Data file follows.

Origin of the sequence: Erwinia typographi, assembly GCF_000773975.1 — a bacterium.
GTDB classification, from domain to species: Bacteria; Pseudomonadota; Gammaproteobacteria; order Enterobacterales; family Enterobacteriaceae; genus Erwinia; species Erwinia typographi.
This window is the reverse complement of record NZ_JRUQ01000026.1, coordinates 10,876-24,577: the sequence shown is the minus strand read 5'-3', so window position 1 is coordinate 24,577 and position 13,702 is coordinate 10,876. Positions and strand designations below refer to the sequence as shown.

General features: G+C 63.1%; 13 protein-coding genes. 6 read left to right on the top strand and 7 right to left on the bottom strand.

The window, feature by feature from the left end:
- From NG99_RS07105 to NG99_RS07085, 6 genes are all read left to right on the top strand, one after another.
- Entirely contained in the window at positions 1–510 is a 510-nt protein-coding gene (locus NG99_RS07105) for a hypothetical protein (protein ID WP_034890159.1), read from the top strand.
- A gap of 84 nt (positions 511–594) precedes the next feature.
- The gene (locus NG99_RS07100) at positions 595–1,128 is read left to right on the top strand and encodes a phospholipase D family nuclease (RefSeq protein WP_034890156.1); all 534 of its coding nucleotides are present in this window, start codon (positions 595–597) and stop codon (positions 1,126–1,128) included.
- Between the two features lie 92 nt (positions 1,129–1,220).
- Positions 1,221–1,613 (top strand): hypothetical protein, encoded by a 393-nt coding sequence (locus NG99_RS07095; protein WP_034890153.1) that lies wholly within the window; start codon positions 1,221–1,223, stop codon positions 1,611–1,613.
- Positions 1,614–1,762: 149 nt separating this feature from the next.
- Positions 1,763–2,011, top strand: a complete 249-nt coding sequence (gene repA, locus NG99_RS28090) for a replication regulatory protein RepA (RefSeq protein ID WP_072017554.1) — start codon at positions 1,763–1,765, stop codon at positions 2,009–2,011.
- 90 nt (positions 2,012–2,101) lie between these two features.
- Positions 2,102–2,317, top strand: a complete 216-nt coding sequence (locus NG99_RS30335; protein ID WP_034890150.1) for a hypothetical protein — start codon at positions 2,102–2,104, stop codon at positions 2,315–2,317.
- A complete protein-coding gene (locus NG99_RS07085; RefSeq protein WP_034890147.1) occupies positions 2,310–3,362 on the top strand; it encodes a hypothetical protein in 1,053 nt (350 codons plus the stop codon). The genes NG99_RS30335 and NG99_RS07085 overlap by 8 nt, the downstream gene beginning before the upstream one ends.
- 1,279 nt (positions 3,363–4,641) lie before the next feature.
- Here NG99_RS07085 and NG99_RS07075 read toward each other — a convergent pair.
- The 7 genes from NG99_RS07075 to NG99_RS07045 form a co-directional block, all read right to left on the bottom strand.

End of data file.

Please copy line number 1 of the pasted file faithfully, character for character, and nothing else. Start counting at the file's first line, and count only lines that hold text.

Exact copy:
Origin of the sequence: Erwinia typographi, assembly GCF_000773975.1 — a bacterium.